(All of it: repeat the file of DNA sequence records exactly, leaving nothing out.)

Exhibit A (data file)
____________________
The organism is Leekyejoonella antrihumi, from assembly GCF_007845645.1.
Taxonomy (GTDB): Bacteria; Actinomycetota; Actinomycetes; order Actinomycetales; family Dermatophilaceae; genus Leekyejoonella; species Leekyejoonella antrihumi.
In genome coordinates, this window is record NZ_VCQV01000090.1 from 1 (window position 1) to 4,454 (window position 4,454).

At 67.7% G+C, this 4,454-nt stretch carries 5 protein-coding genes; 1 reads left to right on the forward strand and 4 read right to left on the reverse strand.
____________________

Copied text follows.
The organism is Leekyejoonella antrihumi, from assembly GCF_007845645.1.
Taxonomy (GTDB): Bacteria; Actinomycetota; Actinomycetes; order Actinomycetales; family Dermatophilaceae; genus Leekyejoonella; species Leekyejoonella antrihumi.
In genome coordinates, this window is record NZ_VCQV01000090.1 from 1 (window position 1) to 4,454 (window position 4,454).

At 67.7% G+C, this 4,454-nt stretch carries 5 protein-coding genes; 1 reads left to right on the forward strand and 4 read right to left on the reverse strand.